One of my favorite parts of the fair was the horse barn (I mean, really, what girl didn’t have an obsession with horses at some point in her life??) It was almost unfair because you can’t ride them, and I miss riding horses. After about 6 hours we decided that we were done for the day and headed out. Amazingly, we all ate dinner that night.
Other highlights of our MN trip: going out to Shea’s uncle’s cabin for the day and kayaking for the first time (in a river), watching the kids fight over frogs (even the girls!), getting a ride in Uncle David’s boat, seeing dear friends (two brunches nearly did me in), and spending time with my family and Shea’s (so much amazing food and love). We are both “from” Minnesota in some ways, and it is always like coming home to spend time there. The last two years we went in winter, which is just flat-out crazy. Summer is the best in the Cities.
Somehow we are compelled to share, express…it makes us human. I am not sure how I can find words for this last year. I am sitting on a plane, arriving back home just in time for my one year wedding anniversary today.
Two and a half years ago I met this man who was just passing through Chicago, who was holding his nephew at a Baha’i meeting and who I immediately thought was pretty darn handsome. It took me a little while to get to know him, and thank God he stuck around long enough for us and took a chance on this Midwestern half-Persian girl who can’t stop planning. anything. ever. Shea Munion, you are a brave man.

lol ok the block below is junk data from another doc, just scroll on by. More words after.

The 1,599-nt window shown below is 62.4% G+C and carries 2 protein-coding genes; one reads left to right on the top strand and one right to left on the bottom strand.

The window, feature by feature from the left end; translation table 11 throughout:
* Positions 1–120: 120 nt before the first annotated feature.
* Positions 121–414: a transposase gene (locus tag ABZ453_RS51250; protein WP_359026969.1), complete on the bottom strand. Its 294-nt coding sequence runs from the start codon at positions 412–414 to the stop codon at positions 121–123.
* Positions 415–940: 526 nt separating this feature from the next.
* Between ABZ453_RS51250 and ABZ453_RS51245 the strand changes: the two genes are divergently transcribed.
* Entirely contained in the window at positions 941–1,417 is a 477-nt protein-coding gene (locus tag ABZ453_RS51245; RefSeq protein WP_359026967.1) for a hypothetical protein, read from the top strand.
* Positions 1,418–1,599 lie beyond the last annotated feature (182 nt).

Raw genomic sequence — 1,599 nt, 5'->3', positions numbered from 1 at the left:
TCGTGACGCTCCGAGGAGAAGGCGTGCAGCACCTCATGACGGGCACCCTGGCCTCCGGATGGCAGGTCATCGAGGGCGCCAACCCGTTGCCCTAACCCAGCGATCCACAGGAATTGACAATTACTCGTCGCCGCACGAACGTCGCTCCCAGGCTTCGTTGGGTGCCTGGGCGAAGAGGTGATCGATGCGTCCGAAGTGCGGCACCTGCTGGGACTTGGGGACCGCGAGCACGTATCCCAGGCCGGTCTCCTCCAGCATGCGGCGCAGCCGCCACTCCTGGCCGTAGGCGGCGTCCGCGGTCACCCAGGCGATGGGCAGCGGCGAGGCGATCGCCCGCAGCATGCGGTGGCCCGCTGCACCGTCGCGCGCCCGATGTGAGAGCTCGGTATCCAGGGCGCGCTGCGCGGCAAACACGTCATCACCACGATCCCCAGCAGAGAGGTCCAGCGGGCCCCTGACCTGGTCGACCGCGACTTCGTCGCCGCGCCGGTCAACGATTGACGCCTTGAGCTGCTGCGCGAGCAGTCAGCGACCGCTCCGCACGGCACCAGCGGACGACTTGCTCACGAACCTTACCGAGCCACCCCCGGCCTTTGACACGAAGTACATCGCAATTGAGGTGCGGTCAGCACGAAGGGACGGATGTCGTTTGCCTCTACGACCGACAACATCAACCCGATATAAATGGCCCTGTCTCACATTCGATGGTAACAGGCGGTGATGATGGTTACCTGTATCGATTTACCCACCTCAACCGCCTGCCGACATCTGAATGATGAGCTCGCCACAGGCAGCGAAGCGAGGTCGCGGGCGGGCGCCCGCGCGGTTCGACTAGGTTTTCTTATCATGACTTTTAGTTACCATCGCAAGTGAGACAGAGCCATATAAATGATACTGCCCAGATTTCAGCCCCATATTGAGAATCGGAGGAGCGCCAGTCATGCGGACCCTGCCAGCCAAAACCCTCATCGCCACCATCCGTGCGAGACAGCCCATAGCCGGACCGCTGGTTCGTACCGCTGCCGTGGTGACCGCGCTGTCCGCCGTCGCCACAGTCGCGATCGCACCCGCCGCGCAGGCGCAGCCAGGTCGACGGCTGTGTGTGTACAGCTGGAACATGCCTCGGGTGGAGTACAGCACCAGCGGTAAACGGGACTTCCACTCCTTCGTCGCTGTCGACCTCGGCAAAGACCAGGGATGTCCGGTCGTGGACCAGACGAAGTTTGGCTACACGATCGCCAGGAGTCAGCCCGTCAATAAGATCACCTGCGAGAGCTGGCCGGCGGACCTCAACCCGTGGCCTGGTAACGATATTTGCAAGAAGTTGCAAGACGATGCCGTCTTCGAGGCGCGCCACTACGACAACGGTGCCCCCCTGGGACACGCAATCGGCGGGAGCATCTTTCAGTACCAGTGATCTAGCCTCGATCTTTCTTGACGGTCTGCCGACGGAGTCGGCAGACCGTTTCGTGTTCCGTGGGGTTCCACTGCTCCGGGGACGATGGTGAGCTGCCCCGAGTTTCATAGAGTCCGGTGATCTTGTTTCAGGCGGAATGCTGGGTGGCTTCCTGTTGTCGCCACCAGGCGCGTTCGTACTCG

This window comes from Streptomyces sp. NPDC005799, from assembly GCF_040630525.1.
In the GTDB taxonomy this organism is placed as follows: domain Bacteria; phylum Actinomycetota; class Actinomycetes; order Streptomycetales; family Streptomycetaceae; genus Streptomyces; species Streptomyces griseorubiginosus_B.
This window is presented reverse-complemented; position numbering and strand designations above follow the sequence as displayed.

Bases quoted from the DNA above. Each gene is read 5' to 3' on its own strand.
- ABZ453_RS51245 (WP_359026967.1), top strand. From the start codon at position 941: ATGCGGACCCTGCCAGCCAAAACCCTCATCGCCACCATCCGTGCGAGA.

It took me a long time to go through wedding photos, reconcile a few things, and to find ways to settle into the life we have now. When I think about what was going on in my life last summer and fall, and how quickly everything happened (a wedding, new jobs, planning four conferences while planning a wedding in three months while traveling, adjusting to sharing my space) I am actually a little impressed that I’m actually functional. (There have been times that it has been a little questionable, however!)
One year anniversary posts can get a little…saccharine at times, and I find it challenging to find the right balance of sweet and honest. Marriage is amazing, and it is also a lot of work. (Sorry for the clichés!) I want to say that because we are not being fair to those who look up to us as examples when we pretend that it isn’t. Shea and I had a lot of honest, heartfelt, loving, searching conversations while we were getting to know each other, and thank God and our families that we had been learning about this process for years before we even met each other. It was deliberate, but it was also a sweet time that I look back on with a bit of wistfulness and also a knowing smile when I think about the things we were worried about then. I am lucky to be married to a man who brings out a playful side in me, who laughs with me and makes me a little crazy with his exuberance while I am also in awe of it.
Sometimes I laugh when I realize that I’m still figuring out what his favorite dessert is (he doesn’t have just one, I think?), or when we are having a conversation in which I realize we’re trying to say the same thing but have different words or concepts for it. Nothing is perfect and we certainly aren’t. I recognize my immediate need to just get things done and that marrying Shea has given me the gift of a man who helps me slow down a little bit, take a breath, and maybe just relax or go on a bike ride.